The Stinky Cheese Man
And Other Fairly Stupid Tales

written by Jon Scieszka
illustrated by Lane Smith


Jon Scieszka's The Stinky Cheese Man
illustrated by Lane Smith

Children's book review by Steve Barancik

Ages 5-12


Fairy Tales turned Fairly Stupid...in a good way!

Jon Scieszka attacks the grade school funny bone by taking familiar fairy tales and rendering them, in his words, stupid.

  • The Princess and the Pea becomes The Princess and the Bowling Ball
  • The Ugly Duckling becomes The Really Ugly Duckling, and
  • Little Red Riding Hood becomes Little Red Riding Shorts

Do those titles make you think of anything? Do you remember Mad Libs? Well, according to my calculations, Scieszka's stories resonate with funny bones at the precise stage of development as those that think "I pledge allegiance to peanut butter mouse poops" is pretty much the funniest thing they've ever heard.

Which is to say, pretty much every kid in grade school. It's absurdist fun to the extreme.

Scieszka promises nine fractured fairy tales (while only delivering eight, omitting entirely The Boy Who Cried "Cow Patty"), in addition to his original The Stinky Cheese Man.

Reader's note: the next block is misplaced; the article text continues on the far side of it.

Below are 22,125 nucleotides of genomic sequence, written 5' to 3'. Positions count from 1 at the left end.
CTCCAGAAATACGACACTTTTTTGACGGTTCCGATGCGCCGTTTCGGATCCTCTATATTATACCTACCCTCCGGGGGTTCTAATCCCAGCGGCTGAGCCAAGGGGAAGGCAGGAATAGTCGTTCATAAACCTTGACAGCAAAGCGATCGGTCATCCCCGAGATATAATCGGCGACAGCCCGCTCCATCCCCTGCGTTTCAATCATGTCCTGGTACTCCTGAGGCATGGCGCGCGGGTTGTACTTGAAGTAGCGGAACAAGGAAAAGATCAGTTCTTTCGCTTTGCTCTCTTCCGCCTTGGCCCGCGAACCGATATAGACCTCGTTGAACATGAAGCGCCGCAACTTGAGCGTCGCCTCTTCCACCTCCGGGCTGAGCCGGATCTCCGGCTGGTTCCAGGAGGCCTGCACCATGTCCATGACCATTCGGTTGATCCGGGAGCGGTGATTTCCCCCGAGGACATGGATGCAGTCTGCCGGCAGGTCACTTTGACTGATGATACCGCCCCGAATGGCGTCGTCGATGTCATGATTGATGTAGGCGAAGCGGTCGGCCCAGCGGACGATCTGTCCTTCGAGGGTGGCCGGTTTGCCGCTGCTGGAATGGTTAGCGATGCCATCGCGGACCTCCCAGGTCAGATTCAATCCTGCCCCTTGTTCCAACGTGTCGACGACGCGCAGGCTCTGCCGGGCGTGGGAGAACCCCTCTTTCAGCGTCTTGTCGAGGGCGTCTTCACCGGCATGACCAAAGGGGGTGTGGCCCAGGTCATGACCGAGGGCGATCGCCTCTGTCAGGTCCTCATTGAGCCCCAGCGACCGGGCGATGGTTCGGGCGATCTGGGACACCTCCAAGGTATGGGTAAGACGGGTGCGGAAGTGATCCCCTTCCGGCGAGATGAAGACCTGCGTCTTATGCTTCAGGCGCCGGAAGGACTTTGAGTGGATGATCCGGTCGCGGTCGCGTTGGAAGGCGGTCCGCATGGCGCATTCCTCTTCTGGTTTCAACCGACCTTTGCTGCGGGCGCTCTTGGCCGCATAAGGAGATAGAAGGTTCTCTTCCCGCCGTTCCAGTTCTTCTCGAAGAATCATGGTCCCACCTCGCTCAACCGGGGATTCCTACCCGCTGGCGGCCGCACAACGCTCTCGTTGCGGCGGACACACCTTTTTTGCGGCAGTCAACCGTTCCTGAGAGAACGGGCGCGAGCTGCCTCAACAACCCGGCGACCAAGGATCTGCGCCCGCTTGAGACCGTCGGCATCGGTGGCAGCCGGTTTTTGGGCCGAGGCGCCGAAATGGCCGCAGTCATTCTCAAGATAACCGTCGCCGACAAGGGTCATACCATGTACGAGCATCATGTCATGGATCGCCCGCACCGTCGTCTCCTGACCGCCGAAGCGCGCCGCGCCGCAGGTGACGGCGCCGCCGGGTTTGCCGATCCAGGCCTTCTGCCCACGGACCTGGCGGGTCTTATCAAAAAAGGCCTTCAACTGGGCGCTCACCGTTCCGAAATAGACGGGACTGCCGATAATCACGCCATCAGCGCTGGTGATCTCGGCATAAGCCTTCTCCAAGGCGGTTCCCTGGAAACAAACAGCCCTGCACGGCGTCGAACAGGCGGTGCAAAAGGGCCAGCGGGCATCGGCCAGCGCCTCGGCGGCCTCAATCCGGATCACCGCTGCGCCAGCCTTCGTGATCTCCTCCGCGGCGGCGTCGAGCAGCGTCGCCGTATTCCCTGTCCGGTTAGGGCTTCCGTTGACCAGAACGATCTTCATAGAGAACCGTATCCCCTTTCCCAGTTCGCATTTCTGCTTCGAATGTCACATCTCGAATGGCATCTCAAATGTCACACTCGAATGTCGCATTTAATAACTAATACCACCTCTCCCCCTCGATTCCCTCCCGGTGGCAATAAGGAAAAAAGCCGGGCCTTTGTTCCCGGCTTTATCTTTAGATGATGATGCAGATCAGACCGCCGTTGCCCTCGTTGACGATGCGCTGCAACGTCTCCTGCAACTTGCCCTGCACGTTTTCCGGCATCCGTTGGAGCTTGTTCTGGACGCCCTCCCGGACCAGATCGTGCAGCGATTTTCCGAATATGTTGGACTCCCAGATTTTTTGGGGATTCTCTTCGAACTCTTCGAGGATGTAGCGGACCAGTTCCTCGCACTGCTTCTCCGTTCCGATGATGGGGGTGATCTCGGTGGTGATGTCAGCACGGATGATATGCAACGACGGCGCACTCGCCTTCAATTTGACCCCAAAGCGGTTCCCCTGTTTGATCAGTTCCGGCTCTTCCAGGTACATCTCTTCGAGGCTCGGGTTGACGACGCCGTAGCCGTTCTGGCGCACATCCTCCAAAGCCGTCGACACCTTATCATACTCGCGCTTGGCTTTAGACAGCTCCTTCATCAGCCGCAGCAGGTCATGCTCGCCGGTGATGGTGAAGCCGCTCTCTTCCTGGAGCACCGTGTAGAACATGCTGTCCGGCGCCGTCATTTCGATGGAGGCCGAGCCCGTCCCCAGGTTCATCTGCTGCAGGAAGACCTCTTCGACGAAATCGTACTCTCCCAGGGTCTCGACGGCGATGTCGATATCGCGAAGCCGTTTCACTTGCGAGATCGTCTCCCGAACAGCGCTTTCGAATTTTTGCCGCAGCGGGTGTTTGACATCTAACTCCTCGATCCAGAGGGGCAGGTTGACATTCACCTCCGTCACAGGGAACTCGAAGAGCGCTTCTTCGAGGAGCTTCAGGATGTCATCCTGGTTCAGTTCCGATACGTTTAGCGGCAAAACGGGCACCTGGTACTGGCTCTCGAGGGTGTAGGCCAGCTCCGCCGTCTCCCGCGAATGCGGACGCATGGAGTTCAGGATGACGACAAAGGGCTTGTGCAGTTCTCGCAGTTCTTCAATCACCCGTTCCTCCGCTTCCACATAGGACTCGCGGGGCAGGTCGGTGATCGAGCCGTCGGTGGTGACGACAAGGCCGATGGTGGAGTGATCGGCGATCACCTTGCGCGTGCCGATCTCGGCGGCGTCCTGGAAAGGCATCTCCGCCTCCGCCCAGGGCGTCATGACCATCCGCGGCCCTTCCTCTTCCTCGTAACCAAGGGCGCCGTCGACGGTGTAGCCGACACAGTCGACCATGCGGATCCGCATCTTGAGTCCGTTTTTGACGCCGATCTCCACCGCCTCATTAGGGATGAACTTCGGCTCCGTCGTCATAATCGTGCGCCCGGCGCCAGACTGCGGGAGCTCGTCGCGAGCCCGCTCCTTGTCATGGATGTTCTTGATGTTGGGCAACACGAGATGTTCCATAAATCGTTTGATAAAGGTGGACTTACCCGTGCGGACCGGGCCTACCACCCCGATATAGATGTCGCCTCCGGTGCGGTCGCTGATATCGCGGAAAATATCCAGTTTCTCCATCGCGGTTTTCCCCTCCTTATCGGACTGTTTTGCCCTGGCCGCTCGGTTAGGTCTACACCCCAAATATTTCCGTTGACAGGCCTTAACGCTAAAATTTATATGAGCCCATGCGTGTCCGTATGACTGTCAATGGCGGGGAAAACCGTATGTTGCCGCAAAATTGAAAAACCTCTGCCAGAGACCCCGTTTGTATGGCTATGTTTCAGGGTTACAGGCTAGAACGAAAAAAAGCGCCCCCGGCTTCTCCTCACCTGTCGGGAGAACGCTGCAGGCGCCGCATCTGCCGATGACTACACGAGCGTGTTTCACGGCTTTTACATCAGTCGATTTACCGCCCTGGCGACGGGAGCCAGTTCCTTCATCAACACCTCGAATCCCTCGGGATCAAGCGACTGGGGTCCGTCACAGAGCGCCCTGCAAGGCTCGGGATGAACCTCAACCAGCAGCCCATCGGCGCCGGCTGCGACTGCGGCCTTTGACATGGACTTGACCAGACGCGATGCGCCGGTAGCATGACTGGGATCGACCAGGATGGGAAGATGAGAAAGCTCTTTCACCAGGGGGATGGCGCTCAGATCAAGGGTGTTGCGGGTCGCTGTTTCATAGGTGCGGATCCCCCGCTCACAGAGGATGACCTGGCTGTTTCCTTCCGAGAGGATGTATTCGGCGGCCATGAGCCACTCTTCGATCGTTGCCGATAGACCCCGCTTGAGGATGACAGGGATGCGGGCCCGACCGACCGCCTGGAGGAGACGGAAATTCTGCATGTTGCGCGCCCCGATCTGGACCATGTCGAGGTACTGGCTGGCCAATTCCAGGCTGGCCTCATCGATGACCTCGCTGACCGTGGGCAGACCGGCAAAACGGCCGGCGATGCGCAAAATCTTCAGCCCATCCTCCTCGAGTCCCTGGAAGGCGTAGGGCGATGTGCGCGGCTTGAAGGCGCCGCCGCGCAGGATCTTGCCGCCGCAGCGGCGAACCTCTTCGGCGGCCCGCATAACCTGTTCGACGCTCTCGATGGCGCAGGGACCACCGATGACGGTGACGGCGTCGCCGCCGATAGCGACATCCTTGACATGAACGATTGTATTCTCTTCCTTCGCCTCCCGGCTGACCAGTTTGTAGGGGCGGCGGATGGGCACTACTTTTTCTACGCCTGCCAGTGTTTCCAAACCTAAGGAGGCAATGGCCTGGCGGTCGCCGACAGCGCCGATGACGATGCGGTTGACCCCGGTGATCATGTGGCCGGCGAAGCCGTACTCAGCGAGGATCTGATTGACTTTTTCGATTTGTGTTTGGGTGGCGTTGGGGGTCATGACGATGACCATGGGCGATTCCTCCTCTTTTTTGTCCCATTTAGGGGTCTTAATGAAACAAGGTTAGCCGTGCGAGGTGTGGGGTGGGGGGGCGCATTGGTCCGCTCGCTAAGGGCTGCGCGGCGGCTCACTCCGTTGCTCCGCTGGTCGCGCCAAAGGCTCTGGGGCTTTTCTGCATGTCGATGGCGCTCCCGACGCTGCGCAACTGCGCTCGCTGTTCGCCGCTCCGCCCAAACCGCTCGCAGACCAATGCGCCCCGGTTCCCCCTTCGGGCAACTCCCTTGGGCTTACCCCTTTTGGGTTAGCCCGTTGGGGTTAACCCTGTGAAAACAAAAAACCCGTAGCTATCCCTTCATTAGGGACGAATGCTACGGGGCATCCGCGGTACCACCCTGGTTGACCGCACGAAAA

The pretense of the whole production is that it's being put together by Jack (of beanstalk fame) and that no one's cooperating, particularly the Giant and the annoying Little Red Hen (who just won't shut up about her kernel of wheat). These two characters are capable of showing up at any point in any narrative.

(The book of course ends with the Giant eating the Little Red Hen.)

These aren't the kind of fractured fairy tales that put a new spin on an old tale and then play out the new version with a classical story structure. No, these are stories that get silly quick and end with a splat.

He knew that one day he would probably grow up to be a swan and be bigger and look better than anything in the pond. Well, as it turned out, he was just a really ugly duckling. And he grew up to be just a really ugly duck. The End.

The illustrations, and even the layout and typography, are part and parcel with all the absurdity. It isn't the sky that falls on Chicken Little - I mean, Chicken Licken - it's the Table of Contents. Review continues.

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Illustrator Lane Smith won a 1993 Caldecott Honor for his efforts, and let it be said that this man certainly does know how to deliver a really, really ugly duckling.

The Stinky Cheese Man and Other Fairly Stupid Tales has become a classic (there's even a commemorative 10th anniversary edition) and deservedly so; the author-illustrator team puts the "juvenile" back in "juvenile humor."

(And don't forget the Mad Libs!)

More Caldecott honorees.

More of Steve's reviews.

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